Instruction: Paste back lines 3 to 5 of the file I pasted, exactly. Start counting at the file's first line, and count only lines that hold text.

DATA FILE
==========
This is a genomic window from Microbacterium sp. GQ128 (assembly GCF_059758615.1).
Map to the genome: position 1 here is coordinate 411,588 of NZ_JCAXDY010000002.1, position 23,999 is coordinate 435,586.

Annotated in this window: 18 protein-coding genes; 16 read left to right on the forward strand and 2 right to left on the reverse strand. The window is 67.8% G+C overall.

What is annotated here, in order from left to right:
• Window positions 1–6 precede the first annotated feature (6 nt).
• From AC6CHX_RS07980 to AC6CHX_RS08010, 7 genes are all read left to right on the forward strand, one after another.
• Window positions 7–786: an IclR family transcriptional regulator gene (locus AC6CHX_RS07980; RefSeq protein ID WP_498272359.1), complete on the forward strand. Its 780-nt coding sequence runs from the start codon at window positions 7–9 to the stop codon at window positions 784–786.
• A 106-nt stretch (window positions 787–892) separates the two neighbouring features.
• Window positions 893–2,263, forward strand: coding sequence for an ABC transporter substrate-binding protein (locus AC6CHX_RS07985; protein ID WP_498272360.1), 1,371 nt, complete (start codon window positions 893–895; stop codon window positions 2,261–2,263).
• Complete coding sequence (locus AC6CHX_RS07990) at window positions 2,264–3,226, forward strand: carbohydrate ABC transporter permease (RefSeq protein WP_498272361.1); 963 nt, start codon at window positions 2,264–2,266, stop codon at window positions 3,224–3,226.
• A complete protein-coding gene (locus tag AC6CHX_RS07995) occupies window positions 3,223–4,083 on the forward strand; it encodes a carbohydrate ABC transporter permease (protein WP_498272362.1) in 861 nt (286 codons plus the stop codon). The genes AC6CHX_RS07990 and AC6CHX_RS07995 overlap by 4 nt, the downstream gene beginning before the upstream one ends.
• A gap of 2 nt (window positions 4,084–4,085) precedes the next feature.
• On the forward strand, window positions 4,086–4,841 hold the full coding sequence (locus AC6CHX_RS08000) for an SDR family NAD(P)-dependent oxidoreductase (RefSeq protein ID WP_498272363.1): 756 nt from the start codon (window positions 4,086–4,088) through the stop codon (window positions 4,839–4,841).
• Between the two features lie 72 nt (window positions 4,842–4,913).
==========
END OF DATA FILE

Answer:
Annotated in this window: 18 protein-coding genes; 16 read left to right on the forward strand and 2 right to left on the reverse strand. The window is 67.8% G+C overall.

What is annotated here, in order from left to right:
• Window positions 1–6 precede the first annotated feature (6 nt).